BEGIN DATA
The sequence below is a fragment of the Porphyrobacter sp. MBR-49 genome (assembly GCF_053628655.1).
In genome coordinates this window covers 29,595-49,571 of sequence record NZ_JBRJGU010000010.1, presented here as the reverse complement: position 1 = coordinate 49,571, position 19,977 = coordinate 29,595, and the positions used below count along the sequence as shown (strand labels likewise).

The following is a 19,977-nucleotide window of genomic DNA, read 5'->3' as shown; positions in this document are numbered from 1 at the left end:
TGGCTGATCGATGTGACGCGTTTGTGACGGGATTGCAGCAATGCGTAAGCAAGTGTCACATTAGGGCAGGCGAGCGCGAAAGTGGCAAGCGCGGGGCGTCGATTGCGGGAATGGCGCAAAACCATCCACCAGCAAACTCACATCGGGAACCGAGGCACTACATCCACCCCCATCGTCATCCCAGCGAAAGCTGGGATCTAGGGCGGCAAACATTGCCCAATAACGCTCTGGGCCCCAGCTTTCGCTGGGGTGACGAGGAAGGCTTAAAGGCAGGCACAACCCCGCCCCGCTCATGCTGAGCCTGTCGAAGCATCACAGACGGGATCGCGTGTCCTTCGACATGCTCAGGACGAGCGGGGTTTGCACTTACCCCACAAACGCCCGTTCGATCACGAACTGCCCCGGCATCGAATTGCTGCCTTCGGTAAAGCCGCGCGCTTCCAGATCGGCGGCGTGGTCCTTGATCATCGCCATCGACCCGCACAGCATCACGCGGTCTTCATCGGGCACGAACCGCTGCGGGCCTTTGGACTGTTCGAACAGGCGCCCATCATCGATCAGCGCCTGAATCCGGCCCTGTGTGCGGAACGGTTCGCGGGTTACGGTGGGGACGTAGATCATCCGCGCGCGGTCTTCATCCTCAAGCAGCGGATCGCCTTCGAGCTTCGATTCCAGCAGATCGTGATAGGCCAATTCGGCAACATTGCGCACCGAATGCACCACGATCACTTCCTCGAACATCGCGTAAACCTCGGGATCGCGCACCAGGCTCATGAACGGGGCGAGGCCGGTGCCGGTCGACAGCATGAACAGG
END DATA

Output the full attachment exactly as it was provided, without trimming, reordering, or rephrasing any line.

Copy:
The sequence below is a fragment of the Porphyrobacter sp. MBR-49 genome (assembly GCF_053628655.1).
In genome coordinates this window covers 29,595-49,571 of sequence record NZ_JBRJGU010000010.1, presented here as the reverse complement: position 1 = coordinate 49,571, position 19,977 = coordinate 29,595, and the positions used below count along the sequence as shown (strand labels likewise).

The following is a 19,977-nucleotide window of genomic DNA, read 5'->3' as shown; positions in this document are numbered from 1 at the left end:
TGGCTGATCGATGTGACGCGTTTGTGACGGGATTGCAGCAATGCGTAAGCAAGTGTCACATTAGGGCAGGCGAGCGCGAAAGTGGCAAGCGCGGGGCGTCGATTGCGGGAATGGCGCAAAACCATCCACCAGCAAACTCACATCGGGAACCGAGGCACTACATCCACCCCCATCGTCATCCCAGCGAAAGCTGGGATCTAGGGCGGCAAACATTGCCCAATAACGCTCTGGGCCCCAGCTTTCGCTGGGGTGACGAGGAAGGCTTAAAGGCAGGCACAACCCCGCCCCGCTCATGCTGAGCCTGTCGAAGCATCACAGACGGGATCGCGTGTCCTTCGACATGCTCAGGACGAGCGGGGTTTGCACTTACCCCACAAACGCCCGTTCGATCACGAACTGCCCCGGCATCGAATTGCTGCCTTCGGTAAAGCCGCGCGCTTCCAGATCGGCGGCGTGGTCCTTGATCATCGCCATCGACCCGCACAGCATCACGCGGTCTTCATCGGGCACGAACCGCTGCGGGCCTTTGGACTGTTCGAACAGGCGCCCATCATCGATCAGCGCCTGAATCCGGCCCTGTGTGCGGAACGGTTCGCGGGTTACGGTGGGGACGTAGATCATCCGCGCGCGGTCTTCATCCTCAAGCAGCGGATCGCCTTCGAGCTTCGATTCCAGCAGATCGTGATAGGCCAATTCGGCAACATTGCGCACCGAATGCACCACGATCACTTCCTCGAACATCGCGTAAACCTCGGGATCGCGCACCAGGCTCATGAACGGGGCGAGGCCGGTGCCGGTCGACAGCATGAACAGG